Reparenting ourselves is a significant act of self-love, particularly for those who have had challenging or traumatic childhoods.
You’ve likely heard about people who have gone through the process of reparenting themselves. Or perhaps you’ve come across the term in articles or magazines.
But does reparenting yourself work, and if so, how?
What does it mean to “reparent” yourself?
Broadly, reparenting your “adult self” is giving yourself all the things you didn’t receive from your parents in childhood.
Perhaps your parents were physically, emotionally or psychologically unavailable to you while growing up, and this experience has affected how you see things as an adult.
Unfulfilled childhood needs
You might be overly self-critical or harsh. Or perhaps you struggle to set healthy boundaries with others. Maybe you have difficulty regulating your emotions, dismiss your feelings, or find it challenging to get your needs met in relationships.
If you resonate with any of the above, then it’s likely that you will benefit from engaging in the process of reparenting yourself.
What are the benefits of reparenting yourself?
Unfortunately, for many people, their childhoods were void of the enchanted magic, parental presence and safety that others may have enjoyed growing up.
For some individuals, their experiences of youth were filled with fear, parental absence, instability, and not knowing what might happen from one day to the next.
This feeling of emotional, physical or psychological unsafety from childhood often transcends into the adult experience. Thus, those with traumatic childhoods often perceive the world differently than those without such histories.
Repairing all the wrongs from childhood
Having to navigate a world that feels unsafe, unpredictable, or requires immense survival skills can be frightening, even to the child -turned – adult whose experiences no longer need them to use unhealthy coping mechanisms to survive.
Essentially, reparenting oneself is a way to go back and correct all the wrongs inflicted during critical developmental phases – an attempt to re-regulate the nervous system so that the person no longer experiences the world as scary, unsafe or something that needs to be fought against to survive.
Children rely on their parents or caregivers for various things. So, naturally, a child depends on their parents for food, warmth, clothing and shelter.
However, children also need their parents to teach them critical life skills like expressing, identifying, and dealing with their emotions, treating themselves with compassion and love, and setting healthy limits with others.
When a child doesn’t receive the safety, unconditional love and discipline from its parents, or if young children are not taught appropriate skills such as managing emotions and behaviors, they will likely struggle with these issues in adulthood.
We cannot know what we haven’t been taught.
Children depend on their parents to teach them vital things about the world; much of what children need to know to survive or make sense of the world is not innately ingrained knowledge. Instead, a child has to get taught certain things to know about them.
Our personalities primarily develop through learned behaviors.
Biological factors are also involved, but what we get taught through our environment plays a critical role in how we develop as adults.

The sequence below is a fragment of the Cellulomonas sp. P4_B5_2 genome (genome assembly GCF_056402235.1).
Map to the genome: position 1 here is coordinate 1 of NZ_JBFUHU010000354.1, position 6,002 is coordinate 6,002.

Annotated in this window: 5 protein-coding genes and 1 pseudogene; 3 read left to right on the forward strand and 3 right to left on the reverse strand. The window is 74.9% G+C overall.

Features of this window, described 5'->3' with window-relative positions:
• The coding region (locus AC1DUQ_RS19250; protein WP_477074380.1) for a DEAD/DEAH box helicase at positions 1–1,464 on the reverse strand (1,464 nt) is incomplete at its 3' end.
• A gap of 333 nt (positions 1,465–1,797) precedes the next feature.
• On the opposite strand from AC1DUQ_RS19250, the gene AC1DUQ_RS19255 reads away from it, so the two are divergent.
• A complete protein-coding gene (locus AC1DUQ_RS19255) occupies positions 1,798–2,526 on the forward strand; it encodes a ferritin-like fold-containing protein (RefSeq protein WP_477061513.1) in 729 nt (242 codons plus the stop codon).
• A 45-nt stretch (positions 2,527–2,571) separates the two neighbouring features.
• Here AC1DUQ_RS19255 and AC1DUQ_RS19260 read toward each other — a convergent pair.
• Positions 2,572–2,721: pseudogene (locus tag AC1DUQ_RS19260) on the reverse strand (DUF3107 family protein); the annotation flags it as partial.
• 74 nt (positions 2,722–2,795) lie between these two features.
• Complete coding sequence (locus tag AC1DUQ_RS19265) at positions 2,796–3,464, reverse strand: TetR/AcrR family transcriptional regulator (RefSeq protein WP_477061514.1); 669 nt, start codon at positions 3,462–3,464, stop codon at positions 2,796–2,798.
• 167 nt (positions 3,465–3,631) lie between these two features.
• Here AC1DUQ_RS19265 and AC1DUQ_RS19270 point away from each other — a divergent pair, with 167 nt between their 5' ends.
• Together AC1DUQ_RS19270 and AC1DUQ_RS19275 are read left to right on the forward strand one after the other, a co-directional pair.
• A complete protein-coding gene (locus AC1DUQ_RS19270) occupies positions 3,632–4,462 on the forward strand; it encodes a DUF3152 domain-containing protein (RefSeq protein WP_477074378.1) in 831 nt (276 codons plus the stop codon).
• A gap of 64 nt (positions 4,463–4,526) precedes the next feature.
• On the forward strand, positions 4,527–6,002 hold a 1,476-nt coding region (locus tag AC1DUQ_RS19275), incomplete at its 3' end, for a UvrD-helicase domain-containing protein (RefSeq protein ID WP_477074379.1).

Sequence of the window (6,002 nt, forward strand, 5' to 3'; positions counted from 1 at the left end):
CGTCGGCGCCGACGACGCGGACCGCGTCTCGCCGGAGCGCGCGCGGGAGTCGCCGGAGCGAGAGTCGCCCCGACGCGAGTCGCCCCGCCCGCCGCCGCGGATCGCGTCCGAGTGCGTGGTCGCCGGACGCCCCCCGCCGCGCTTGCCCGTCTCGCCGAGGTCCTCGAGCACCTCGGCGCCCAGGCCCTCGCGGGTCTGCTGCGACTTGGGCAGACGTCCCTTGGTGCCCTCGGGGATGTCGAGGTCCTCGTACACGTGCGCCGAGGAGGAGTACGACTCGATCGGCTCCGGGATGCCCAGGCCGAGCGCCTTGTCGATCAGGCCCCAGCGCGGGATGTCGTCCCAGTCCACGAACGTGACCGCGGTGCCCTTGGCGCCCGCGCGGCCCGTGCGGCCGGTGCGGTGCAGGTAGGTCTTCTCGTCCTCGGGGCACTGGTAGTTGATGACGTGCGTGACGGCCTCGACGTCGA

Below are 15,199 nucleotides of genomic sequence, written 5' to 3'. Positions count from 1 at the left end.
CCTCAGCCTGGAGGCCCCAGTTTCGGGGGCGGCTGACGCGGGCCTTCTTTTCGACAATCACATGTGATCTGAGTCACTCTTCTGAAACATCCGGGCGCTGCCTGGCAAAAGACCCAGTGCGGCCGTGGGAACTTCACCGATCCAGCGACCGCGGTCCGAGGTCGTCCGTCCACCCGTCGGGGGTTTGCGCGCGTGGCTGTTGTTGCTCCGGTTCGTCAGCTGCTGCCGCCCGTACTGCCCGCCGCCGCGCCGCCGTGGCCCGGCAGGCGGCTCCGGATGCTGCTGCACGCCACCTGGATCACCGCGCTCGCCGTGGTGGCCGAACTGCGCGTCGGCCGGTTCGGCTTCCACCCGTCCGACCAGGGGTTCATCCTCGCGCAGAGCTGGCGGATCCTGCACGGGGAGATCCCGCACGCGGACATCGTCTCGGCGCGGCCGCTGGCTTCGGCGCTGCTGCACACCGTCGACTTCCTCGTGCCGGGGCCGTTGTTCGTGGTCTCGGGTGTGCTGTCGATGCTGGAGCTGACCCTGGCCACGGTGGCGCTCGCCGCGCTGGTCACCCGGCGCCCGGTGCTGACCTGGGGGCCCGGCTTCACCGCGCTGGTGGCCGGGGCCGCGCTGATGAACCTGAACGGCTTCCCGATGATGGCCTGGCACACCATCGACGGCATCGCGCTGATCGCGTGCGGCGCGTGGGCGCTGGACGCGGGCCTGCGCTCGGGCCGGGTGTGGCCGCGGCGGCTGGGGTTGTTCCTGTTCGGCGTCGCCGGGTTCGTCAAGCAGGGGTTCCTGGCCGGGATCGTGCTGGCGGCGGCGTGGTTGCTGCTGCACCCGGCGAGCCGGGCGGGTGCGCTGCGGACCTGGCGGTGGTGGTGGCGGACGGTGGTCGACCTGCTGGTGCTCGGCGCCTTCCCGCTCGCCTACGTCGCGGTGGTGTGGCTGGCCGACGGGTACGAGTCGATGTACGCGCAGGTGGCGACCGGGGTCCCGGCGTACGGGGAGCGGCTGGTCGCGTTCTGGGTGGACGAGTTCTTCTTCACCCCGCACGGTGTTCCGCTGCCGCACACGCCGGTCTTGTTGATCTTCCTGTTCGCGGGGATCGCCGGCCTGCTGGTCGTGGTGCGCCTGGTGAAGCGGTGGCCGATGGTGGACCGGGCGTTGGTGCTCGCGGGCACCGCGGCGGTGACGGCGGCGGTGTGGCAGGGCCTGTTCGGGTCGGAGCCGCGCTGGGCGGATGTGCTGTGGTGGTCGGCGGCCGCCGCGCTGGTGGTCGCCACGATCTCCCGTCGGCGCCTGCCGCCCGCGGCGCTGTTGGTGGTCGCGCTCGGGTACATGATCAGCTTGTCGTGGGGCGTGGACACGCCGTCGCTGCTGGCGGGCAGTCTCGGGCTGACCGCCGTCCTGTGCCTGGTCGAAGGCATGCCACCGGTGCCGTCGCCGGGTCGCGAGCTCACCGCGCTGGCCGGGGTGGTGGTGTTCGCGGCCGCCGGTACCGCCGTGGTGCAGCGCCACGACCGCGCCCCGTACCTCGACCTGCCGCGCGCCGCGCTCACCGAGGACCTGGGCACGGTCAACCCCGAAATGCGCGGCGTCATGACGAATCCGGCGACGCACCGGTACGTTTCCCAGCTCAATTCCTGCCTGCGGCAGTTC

For example, social-emotional skills are learned behaviors. To practice these essential life skills, children need nurturing, compassionate parental figures and safe opportunities to do so, especially during critical developmental phases.
The importance of reparenting yourself
Unfortunately, some parents are not in a position to teach their children critical life skills or provide them with what they need.
Parents may be unable to provide safety, warmth or shelter to their children or be incapable of emotionally giving them what they need; both have severe implications for children as they develop into adulthood.
Children who are not taught fundamental social-emotional skills such as healthy boundary-setting, self-compassion and respect will likely lack the skills needed to be well-adjusted, happy and cooperative adults.
It’s never too late to learn.
The great news is that it’s never too late to learn these fundamental skills; this is where reparenting comes into the equation for most people.
Giving yourself all the things that your parents couldn’t give you is a profoundly valuable commodity – the ability to fill in the gaps between what your parents gave you and what you needed.
How to reparent yourself
To begin the process of reparenting yourself, you may consider a few things first, such as identifying what you need most.
You could start by asking yourself what emotional or physical needs were unmet in childhood. Or, what things do I want to learn that my parents did not teach me?
Understanding some of the everyday social and emotional needs and skills that often get neglected or dismissed in childhood might be helpful. They include:
- Self-care – Some children are not taught self-care basics. Thus, reparenting yourself involves recognizing and meeting your needs. Understanding that you are worthy and deserving of having your needs met is a vital aspect of the reparenting process.
- Acceptance of your feelings – Another critical component to reparenting yourself is the ability to be aware of and accept your feelings. Your feelings are valuable, and it is okay to experience a range of emotions without judgment or ridicule.
- Communication skills – Another skill that often gets neglected in childhood is learning how to communicate effectively. Reparenting yourself involves learning how to resolve conflicts constructively and expressing yourself clearly and calmly.
- Healthy boundary-setting – Many people do not know how to set healthy boundaries with others or often feel guilty when they do. Reparenting is about learning to set boundaries with people respectfully, express your needs and expectations, and engage in relationships based on mutual respect and trust. Allowing yourself to be vulnerable with safe people and identifying toxic relationships and ending them are also ways to reparent yourself.